Who will be the next "Food Network Star"? Damaris, Rodney or Russell?
They're the final three after a tumultuous season that saw seeming front-runners -- Chad, Nikki and finally, Stacey -- fall by the wayside in the bid to find a Food Network Star that could genuinely connect with the audience and bring cooking chops and authority.
Now viewers will get to decide by voting online for their favorite finalist. Judging by the comments on Food Network's website here and here, many viewers are upset with this trio and are angry that Stacey and her vintage-cooking POV was passed over.
In fact, many of the commenters -- admittedly, a small but vocal group -- seem to think that Stacey had the best idea for a new show.
"Both [Stacey] and Nikki were better than these 3," wrote one. Another remarked on the gleeful unhealthiness of Russell's (add bacon, lard and bourbon to everything) and Rodney's (turn everything into a carb-bomb pie) ideas: "All those culinary sins used to be staples in my family. It would be a difficult show to watch since none of us can eat those foods anymore. ... I would not watch the show. It would be just too painful!"
Stacey hung on as long as she could. She made it to the final four. Repeatedly through the competition, she seemed so polished and at ease in front of the camera -- such as during the 4th of July challenge -- that she seemed like she was gliding to the finish line.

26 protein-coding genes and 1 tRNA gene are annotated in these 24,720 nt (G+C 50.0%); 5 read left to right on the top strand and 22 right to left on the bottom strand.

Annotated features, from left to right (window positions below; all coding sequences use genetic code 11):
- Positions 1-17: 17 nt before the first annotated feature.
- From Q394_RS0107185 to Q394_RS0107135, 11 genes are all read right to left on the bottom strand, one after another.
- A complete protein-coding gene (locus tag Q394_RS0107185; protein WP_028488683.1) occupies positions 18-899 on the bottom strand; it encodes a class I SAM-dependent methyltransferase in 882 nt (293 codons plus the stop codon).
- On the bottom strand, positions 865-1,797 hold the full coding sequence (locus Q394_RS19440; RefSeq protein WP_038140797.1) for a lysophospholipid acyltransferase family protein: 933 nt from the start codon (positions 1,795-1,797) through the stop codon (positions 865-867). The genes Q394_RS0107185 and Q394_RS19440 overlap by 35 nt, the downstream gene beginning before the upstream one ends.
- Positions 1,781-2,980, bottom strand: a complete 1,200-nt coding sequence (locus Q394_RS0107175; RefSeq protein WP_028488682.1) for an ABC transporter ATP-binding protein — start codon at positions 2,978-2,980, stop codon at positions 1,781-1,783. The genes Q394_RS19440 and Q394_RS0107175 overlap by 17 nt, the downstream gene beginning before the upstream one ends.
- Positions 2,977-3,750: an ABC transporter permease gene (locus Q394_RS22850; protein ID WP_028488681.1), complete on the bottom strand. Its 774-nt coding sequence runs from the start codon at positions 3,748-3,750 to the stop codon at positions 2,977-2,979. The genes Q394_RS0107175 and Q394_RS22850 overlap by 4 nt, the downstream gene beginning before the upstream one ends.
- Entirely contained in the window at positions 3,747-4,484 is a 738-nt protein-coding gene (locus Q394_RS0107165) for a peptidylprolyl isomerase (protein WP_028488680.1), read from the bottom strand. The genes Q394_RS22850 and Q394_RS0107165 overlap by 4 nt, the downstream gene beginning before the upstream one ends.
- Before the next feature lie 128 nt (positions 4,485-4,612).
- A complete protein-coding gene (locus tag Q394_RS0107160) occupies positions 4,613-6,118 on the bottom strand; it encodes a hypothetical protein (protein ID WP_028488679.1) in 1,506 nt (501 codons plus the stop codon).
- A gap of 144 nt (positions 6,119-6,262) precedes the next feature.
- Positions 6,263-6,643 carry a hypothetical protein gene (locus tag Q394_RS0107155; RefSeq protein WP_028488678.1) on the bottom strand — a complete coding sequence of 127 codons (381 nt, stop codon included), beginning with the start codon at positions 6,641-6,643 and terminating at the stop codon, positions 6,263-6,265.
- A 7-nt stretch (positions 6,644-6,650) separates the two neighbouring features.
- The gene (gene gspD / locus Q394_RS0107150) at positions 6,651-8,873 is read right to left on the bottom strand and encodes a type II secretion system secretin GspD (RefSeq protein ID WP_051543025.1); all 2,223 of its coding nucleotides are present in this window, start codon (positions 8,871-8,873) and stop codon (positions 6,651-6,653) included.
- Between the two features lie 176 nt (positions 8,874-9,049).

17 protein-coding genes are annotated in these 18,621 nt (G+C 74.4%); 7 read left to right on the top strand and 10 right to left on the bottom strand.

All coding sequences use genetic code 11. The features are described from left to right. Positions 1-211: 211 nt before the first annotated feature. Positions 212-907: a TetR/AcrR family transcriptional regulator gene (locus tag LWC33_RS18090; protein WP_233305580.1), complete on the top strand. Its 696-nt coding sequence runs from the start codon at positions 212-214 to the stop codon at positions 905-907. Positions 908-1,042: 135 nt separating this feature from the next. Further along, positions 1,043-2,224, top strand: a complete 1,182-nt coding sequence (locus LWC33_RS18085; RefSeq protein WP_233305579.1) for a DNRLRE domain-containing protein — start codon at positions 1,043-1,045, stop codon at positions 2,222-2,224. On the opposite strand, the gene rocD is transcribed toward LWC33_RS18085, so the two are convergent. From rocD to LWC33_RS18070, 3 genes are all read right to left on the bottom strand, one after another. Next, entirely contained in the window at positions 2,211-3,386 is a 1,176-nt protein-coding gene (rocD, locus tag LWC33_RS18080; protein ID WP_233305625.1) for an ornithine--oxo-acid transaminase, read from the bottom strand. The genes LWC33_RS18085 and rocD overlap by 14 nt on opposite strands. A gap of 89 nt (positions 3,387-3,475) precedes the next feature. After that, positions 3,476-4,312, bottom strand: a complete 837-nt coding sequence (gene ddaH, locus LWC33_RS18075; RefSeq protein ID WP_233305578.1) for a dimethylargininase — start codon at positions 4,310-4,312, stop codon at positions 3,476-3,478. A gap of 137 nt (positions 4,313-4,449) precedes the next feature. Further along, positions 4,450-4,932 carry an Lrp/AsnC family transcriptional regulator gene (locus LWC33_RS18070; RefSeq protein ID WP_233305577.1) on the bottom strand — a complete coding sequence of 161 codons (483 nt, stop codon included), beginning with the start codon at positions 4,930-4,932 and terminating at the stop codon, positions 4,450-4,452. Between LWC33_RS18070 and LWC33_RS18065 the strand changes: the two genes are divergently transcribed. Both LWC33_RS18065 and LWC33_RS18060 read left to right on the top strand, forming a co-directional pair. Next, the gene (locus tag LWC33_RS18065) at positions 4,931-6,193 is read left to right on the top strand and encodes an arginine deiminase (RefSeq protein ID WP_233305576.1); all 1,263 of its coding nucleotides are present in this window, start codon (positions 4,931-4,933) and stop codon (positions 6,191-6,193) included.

But it was that very same polish that began coming off as staged, phony and even condescending when she was talking on camera during the challenges. Which was weird because "off-camera" -- when she was talking to her fellow competitors, or even in her confessional interviews -- she didn't seem like that at all.
When she went into pitch mode, however, she turned into a syrupy car salesman.
Did the judges fail her by not working hard enough to help her with her delivery? They seemed overly harsh during her pitch. Giada De Laurentiis nailed it when she said Stacey was simply trying to be real and create an emotional connection that didn't involve grinning from ear to ear.
The result is three pilots that seem overly niche and two that seem outlandishly caloric. Unless you are on the prowl for a woman, or you have plenty of room in your diet for lard, bacon and pie crust, would you watch these shows?
And what do you think about the overall season? Did Food Network miss an opportunity to give America a health-minded show? (Or is that even its role?)
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